Mar. 18, 2013
Older small breed dogs can get free heart checkup
Owners of older cocker spaniels, dachshunds, cavalier King Charles spaniels, Malteses, miniature poodles, Norfolk terriers and Yorkshire terriers are invited to Cornell March 22-23 to receive a free canine cardiology screening.
The event is part of a project to study mitral valve disease in small breed dogs.
“We are looking for dogs with normal hearts that are older than 10 years of age,” said Sydney Moïse, clinical cardiologist and professor of medicine at the College of Veterinary Medicine. “We will be listening to all dog’s hearts and performing limited screening with echocardiography (ultrasound of the heart).” Dogs with known heart murmurs or heart disease are not eligible.
The screening will take about 20 minutes and will include taking a blood sample for DNA. An abbreviated cardiology report will be sent to the owner stating if the dog is or is not affected by mitral valve disease.
“The results of this screening will provide healthy control samples for a genetic study that will give us information that has the potential to help us treat and hopefully eliminate the most common cardiac disease in the dog,” said Marta Castelhano, director of Cornell’s College of Veterinary Medicine’s DNA and Tissue Bank and one of the lead investigators of the study. “This partnership with pet owners, clinicians and genetic scientists is a promise of hope for future generations of dogs.”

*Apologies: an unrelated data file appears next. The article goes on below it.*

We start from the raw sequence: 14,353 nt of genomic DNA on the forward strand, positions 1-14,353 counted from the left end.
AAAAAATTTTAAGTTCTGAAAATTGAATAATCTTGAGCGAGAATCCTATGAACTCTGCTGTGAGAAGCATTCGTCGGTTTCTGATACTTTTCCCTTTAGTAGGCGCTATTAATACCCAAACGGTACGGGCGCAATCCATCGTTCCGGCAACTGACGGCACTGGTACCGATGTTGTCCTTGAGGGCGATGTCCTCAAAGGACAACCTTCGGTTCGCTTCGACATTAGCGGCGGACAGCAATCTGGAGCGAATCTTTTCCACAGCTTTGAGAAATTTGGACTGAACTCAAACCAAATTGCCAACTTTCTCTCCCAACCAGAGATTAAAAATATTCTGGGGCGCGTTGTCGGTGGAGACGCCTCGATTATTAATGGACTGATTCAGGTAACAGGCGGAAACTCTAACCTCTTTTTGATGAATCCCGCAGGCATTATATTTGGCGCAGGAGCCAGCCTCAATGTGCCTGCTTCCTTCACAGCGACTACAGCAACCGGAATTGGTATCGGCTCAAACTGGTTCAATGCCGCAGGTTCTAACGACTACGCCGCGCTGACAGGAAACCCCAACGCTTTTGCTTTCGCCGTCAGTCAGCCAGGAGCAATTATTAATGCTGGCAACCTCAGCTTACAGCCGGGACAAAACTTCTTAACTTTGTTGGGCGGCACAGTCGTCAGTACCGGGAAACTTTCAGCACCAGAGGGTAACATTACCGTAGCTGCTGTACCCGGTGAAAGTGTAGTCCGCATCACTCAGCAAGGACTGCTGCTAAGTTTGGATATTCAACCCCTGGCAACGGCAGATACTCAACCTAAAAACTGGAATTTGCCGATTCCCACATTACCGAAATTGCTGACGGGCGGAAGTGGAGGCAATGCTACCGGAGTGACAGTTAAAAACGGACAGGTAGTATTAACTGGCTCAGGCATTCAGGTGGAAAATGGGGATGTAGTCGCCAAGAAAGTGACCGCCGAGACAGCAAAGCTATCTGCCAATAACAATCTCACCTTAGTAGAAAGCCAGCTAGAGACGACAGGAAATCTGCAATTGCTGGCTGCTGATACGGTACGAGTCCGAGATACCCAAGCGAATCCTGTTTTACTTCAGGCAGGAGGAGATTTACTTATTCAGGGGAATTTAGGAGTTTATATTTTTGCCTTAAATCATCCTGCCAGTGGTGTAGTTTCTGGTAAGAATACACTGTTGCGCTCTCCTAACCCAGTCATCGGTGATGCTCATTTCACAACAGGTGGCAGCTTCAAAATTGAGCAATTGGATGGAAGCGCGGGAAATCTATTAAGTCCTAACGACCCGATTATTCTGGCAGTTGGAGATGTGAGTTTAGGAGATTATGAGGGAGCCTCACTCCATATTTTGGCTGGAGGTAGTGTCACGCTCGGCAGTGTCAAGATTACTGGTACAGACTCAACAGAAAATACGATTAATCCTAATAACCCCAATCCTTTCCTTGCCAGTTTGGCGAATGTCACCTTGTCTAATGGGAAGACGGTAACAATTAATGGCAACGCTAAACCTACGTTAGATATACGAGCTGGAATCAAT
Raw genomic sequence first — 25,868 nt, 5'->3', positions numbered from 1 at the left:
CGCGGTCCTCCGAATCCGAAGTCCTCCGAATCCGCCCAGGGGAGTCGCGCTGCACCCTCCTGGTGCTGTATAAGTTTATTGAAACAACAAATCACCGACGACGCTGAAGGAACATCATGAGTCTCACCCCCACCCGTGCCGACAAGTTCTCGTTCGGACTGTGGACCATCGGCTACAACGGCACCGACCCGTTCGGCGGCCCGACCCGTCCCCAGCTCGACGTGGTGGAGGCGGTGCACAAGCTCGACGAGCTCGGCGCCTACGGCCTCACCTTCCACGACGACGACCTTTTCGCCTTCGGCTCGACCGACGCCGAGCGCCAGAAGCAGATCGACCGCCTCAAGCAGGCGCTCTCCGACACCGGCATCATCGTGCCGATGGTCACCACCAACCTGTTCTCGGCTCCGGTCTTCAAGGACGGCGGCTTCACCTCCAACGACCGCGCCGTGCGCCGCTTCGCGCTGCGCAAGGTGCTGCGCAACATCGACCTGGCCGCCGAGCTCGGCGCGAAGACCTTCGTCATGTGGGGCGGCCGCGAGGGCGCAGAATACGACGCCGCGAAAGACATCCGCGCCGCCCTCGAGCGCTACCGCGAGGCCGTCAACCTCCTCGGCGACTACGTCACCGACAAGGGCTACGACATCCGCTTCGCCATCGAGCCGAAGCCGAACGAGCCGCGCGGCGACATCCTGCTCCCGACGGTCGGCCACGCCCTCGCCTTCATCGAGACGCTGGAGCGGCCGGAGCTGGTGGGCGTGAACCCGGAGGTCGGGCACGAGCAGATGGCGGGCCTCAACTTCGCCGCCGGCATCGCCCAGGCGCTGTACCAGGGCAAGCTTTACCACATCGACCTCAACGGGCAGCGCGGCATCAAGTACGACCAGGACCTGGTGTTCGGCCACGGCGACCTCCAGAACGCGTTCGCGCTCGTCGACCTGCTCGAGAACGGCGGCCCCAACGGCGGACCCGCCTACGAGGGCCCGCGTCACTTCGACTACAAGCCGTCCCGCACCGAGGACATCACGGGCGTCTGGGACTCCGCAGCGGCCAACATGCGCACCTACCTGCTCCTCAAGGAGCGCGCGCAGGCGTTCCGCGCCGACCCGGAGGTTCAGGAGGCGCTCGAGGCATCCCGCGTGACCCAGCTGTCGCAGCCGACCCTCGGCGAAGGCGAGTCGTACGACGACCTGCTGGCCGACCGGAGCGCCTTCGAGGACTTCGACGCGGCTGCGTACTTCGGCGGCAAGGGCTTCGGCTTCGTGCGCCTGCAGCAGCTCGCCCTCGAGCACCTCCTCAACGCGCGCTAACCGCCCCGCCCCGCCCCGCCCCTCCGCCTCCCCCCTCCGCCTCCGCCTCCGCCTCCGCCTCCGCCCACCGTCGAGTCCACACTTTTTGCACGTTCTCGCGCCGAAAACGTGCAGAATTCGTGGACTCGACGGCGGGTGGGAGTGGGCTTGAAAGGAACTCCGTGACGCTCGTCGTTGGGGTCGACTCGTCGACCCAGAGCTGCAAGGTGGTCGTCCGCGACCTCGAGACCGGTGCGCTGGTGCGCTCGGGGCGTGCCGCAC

Established in 2006, the DNA Bank houses more than 10,000 DNA and tissue samples collected, with owner permission, from animals visiting the Cornell animal hospitals for diagnosis and treatment of diseases. Investigators use this resource to relate the genetic information present in the DNA to the medical information of these animals to find the underlying contributive, protective or causative genes to a specific disease.
To preregister for the screening, email firstname.lastname@example.org with the dog’s breed and age or call 607-253-3060 and ask to speak with Jennifer Sinceno or Susan Garrison.